Despite all the great advice offered by WNFIN’s expert bloggers, it’s possible that your book proposal may not land you a traditional publishing contact. Or maybe you have no interest at all in traditional publishing; you may want to be an indie publisher—to self-publish your work. Great!
At this point in the WNFIN challenge, we turn our attention to just that—self-publishing. To start us off I’ve asked my favorite self-publishing expert to join us: Sue Collier,author of The Complete Guide to Self-Publishing, 5th Edition. If anyone knows what it takes to create successful self-published books, it’s Sue. And that’s the focus of her post—not just how to self-publish your book but how to do so successfully. After all, you don’t want to simply turn out a book that sits at Amazon.com and never sells more than one or two copies. You want to produce a book that sells thousands of copies—and maybe even makes it to the best-seller list. To do that, I suggest you pay attention to Sue’s nine essentials for self-publishing success.
Nine Essentials for Self-Publishing Success
By Sue Collier
Print-on-demand and ebook technology—and the fact that there is no longer a need to have thousands of dollars tied up in inventory—mean that there has never been a better time to self-publish. That said, however, the vast majority of books that are self-published each year don’t sell. What can you do to ensure yours isn’t one of them?
- Start building your author platform—even before the book is written. The importance of creating a platform as a basis for your book’s success cannot be underestimated. It’s something you should be thinking about even before you write your manuscript—and even before deciding on what you’ll write. Platform is crucial when it comes to promoting yourself. Ultimately, it will drive book sales.
- Choose a marketable subject. Whether you’ve already written your book, know what you are going to write about, or have yet to pick a subject, there are several steps you can take to help ensure the salability of your manuscript. A marketable subject is vital both for commercial publication and for self-publishing. Some books quickly establish phenomenal sales records and rocket to bestseller status, while others languish. Why? There are two reasons: The winners are usually about hot, timely subjects, and they’ve been aggressively promoted. Subject matter greatly influences your book’s track record.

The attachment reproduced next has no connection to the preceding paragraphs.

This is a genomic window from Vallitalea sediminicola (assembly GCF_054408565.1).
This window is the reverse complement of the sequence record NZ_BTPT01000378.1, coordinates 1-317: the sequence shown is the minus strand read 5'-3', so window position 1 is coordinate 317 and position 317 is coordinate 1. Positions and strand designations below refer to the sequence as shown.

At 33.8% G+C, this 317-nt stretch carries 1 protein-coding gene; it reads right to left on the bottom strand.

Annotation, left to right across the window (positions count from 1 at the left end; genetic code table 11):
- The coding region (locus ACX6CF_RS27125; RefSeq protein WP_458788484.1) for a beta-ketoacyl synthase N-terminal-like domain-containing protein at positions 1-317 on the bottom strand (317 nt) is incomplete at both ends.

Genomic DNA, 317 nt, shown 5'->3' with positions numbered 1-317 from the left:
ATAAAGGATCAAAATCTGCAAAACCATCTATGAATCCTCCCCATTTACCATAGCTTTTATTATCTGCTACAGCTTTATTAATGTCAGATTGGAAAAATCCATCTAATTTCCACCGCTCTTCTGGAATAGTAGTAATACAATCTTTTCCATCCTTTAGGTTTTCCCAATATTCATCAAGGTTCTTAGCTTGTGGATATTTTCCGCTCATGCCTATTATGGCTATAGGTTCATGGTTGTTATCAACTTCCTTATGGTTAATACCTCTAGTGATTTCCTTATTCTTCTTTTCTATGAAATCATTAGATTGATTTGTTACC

- Get your own ISBN prefix—and make sure you are the publisher of record. If you use another company’s ISBN, you are no longer the publisher—and technically, you haven’t self-published. Often, eager authors are excited when they are “accepted” by what appears to be a legitimate publishing company. With subsidy publishers (also known as vanity publishers), it’s the writer’s cash, not the quality of his or her work, that counts. They publish anyone who can pay. Typically, they provide little or no book editing, marketing/promotion, or warehousing services. Sales channels for these types of books are usually limited to the subsidy publisher’s website. Even worse, these books are generally ignored by reviewers and others in the book trade. It has become more and more common in the past couple years for these subsidy presses to refer to themselves as a “self-publishing company.” Make sure you know what you are getting into.